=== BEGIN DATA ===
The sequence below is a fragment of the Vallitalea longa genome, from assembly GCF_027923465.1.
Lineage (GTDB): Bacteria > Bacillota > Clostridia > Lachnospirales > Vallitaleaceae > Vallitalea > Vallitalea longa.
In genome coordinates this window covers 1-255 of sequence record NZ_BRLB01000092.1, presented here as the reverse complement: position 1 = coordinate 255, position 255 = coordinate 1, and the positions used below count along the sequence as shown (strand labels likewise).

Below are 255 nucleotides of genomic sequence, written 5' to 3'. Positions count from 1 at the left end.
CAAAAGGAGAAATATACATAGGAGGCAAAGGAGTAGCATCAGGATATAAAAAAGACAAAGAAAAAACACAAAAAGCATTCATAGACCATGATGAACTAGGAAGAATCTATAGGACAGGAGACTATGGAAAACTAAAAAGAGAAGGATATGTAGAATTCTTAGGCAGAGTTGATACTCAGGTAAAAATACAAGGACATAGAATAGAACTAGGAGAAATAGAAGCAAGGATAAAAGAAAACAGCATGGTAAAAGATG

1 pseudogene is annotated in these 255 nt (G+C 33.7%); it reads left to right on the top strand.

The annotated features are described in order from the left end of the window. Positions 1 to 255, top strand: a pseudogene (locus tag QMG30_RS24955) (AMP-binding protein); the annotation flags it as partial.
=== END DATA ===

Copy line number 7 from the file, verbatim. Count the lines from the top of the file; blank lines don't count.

The annotated features are described in order from the left end of the window. Positions 1 to 255, top strand: a pseudogene (locus tag QMG30_RS24955) (AMP-binding protein); the annotation flags it as partial.